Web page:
A chargeback is any credit card transaction undertaken by an end-customer that is later reversed or repudiated. The Corporation is subject to exposure in regard to chargebacks, a high incidence of which could result in penalties or eventual shut down of the payment method. While Points has fraud control measures in place to minimize exposure, on-line credit card fraud techniques employed by fraudsters are consistently evolving. An increase in the level of chargeback activity could have a material adverse effect on the Corporation's operating results and financial condition.

Financial performance is substantially dependent on retaining key technical and management personnel

The continued success of the Corporation is highly dependent on the performance of the senior members our management team, including the efforts of the Chief Executive Officer, President, Chief Financial Officer, Chief Technology Officer and other senior members of the management team. The future performance of the Corporation will be impacted by any disruptions in the continued service of executives and other officers. Competition for senior management in the industry is always strong. The loss of any member of our senior management or other key personnel may have an adverse material effect on the business, prospects and results of operations of the corporation.

Our financial performance could suffer if we fail to anticipate and develop new services and enhance existing services in order to keep pace with rapid changes in technology

The on-line technology services industry is characterized by rapid technological change, evolving partner and customer preferences and new product and service introductions. The success of the Corporation will depend on its ability to anticipate these advances and develop new products and services to meet changing partner and customer needs. Failure to anticipate or respond to these advances in a timely manner could negatively impact the ongoing operations of the Corporation. In addition, there is no guarantee that new products and services developed by the Corporation will be successful in a continually evolving on-line marketplace.

Our operations are dependent on the performance of our technology infrastructure and the Internet

The end-consumers of the Corporation's software depend on internet service providers, online service providers and the Corporation's infrastructure for access to the software solutions the Corporation provides to its loyalty program partners. These services are subject to service outages and delays due to system failures, stability or interruption, which result in lost transactions and revenues. In addition, the Corporation may not be able to meet a satisfactory level of service as contracted with its partners, and may cause a breach of the Corporation's contractual commitments, which could have a material adverse effect on the Corporation's business, revenues, operating results and financial condition.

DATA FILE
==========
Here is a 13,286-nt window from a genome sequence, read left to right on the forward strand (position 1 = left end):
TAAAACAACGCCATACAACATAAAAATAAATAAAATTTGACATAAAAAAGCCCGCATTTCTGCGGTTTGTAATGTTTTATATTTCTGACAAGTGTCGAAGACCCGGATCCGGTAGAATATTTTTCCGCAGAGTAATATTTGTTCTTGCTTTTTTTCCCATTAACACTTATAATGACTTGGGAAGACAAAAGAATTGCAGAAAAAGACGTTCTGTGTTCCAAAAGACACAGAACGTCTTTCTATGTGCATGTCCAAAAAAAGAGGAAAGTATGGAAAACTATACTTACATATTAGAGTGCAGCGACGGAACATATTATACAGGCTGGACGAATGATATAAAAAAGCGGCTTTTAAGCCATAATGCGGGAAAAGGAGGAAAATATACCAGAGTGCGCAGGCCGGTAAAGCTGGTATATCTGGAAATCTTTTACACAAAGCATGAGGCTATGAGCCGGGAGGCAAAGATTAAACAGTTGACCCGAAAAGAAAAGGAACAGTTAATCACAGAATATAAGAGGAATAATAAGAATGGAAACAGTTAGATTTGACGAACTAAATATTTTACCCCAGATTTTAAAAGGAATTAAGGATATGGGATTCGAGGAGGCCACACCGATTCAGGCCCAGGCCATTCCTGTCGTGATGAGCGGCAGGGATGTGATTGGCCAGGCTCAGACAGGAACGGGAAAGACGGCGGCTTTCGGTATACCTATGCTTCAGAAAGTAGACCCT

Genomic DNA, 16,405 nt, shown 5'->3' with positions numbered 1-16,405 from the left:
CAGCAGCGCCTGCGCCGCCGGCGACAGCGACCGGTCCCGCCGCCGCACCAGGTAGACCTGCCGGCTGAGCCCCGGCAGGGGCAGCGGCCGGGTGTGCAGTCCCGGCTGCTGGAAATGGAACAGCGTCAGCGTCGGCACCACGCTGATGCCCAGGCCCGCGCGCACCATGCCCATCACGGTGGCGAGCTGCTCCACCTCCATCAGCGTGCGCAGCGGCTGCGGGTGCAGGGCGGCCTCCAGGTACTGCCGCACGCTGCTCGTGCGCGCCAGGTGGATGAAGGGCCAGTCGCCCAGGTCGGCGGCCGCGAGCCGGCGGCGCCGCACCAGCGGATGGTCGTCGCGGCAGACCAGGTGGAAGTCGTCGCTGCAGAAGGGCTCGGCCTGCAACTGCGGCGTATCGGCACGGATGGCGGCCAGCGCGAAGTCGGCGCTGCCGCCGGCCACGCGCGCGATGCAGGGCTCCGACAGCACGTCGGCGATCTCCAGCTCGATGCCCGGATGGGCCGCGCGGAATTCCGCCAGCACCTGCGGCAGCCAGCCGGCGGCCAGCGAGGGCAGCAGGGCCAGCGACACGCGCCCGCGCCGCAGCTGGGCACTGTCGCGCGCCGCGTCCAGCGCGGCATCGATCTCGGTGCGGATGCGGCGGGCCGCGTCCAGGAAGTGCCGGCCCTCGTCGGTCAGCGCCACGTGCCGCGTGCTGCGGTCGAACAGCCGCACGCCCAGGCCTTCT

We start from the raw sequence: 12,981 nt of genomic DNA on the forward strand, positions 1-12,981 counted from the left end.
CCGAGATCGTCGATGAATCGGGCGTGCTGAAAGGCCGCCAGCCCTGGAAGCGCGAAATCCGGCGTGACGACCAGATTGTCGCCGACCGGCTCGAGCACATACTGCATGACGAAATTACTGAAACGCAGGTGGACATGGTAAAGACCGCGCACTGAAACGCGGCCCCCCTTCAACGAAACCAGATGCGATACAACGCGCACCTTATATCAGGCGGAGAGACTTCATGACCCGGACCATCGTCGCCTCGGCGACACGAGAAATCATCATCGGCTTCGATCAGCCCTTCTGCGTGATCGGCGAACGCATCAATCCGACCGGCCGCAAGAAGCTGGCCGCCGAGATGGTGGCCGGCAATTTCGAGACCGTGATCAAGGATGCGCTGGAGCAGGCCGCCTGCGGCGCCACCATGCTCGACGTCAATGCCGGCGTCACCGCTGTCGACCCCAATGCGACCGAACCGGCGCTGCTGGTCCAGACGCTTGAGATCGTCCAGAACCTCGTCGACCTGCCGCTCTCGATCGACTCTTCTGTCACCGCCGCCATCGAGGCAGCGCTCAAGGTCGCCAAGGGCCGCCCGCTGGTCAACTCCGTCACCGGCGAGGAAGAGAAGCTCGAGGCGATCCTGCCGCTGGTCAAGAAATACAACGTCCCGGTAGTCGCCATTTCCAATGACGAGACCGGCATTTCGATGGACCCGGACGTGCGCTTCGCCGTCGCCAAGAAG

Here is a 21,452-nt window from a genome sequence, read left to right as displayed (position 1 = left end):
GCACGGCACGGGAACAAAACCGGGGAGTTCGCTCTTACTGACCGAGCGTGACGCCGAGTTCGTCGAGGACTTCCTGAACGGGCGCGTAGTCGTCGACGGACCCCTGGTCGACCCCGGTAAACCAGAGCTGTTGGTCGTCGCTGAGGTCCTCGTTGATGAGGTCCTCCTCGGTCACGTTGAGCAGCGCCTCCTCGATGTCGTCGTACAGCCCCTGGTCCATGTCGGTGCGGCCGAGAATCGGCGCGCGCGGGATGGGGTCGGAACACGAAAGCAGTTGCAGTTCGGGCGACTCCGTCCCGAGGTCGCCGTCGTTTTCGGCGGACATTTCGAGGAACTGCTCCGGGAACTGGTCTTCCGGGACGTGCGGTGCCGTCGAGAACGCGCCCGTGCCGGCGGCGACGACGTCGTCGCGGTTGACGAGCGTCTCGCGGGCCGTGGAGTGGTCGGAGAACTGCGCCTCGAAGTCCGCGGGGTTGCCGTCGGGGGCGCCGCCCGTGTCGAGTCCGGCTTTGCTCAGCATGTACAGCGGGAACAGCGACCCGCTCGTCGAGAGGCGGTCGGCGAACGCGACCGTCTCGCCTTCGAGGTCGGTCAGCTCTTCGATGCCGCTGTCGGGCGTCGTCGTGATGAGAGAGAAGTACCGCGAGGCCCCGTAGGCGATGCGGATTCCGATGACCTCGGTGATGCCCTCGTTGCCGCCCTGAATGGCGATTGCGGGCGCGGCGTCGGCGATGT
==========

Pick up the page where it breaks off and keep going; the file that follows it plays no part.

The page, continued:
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The promotion and strengthening of our brand is critical to our business

The Corporation believes that continuing to strengthen its brand is an important factor in achieving widespread acceptance of the Corporation's services, and will require an increased focus on active marketing efforts. The Corporation will likely need to spend increasing amounts of money on, and devote greater resources to, advertising, marketing, and other efforts to create and maintain brand loyalty among users and potential users. Brand promotion activities may not yield increased revenues, and even if they do, any increased revenues may not offset the expenses incurred in building the Corporation's brand. If the Corporation fails to promote and maintain the Corporation's brand, or if the Corporation incurs substantial expenses in an unsuccessful attempt to promote and maintain the Corporation's brand, the Corporation's business could be harmed.

Like other innovative online businesses we face the risk of patent and other intellectual property litigation

The on-line technology services industry is highly competitive and experiencing rapid change. New products, services and web content are continually introduced on-line which can increase the risk of intellectual property infringement. Third parties may assert claims against the Corporation alleging infringement of their intellectual property rights. As the popularity of the products and services offered by Corporation grows, the risk of such claims increases. An adverse determination in any litigation of this type could result in the Corporation being required to pay significant damages, require the Corporation to design around a third party's patent or to license alternative technology from another party. In addition, litigation may be time-consuming and expensive to defend and could result in the diversion of time and resources. Any claims by third parties may also result in limitations on the ability to use the intellectual property subject to these claims. Any of the foregoing could have a material adverse effect on the Corporation's business, revenues, operating results and financial condition.

Our operations are dependant on the proper functioning of computer software